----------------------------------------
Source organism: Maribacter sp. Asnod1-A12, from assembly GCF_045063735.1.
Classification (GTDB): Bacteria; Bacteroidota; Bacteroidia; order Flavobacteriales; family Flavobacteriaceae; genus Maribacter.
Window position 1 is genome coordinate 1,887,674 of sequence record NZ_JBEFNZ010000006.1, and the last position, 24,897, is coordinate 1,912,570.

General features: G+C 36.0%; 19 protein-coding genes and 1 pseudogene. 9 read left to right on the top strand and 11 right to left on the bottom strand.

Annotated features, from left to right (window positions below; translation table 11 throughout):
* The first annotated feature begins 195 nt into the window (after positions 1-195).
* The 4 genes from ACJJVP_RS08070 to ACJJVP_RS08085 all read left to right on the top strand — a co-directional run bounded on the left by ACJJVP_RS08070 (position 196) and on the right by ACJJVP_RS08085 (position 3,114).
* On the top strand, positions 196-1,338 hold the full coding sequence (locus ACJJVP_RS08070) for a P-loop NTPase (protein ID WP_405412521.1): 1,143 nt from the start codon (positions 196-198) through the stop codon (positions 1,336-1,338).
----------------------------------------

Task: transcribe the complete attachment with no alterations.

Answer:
Source organism: Maribacter sp. Asnod1-A12, from assembly GCF_045063735.1.
Classification (GTDB): Bacteria; Bacteroidota; Bacteroidia; order Flavobacteriales; family Flavobacteriaceae; genus Maribacter.
Window position 1 is genome coordinate 1,887,674 of sequence record NZ_JBEFNZ010000006.1, and the last position, 24,897, is coordinate 1,912,570.

General features: G+C 36.0%; 19 protein-coding genes and 1 pseudogene. 9 read left to right on the top strand and 11 right to left on the bottom strand.

Annotated features, from left to right (window positions below; translation table 11 throughout):
* The first annotated feature begins 195 nt into the window (after positions 1-195).
* The 4 genes from ACJJVP_RS08070 to ACJJVP_RS08085 all read left to right on the top strand — a co-directional run bounded on the left by ACJJVP_RS08070 (position 196) and on the right by ACJJVP_RS08085 (position 3,114).
* On the top strand, positions 196-1,338 hold the full coding sequence (locus ACJJVP_RS08070) for a P-loop NTPase (protein ID WP_405412521.1): 1,143 nt from the start codon (positions 196-198) through the stop codon (positions 1,336-1,338).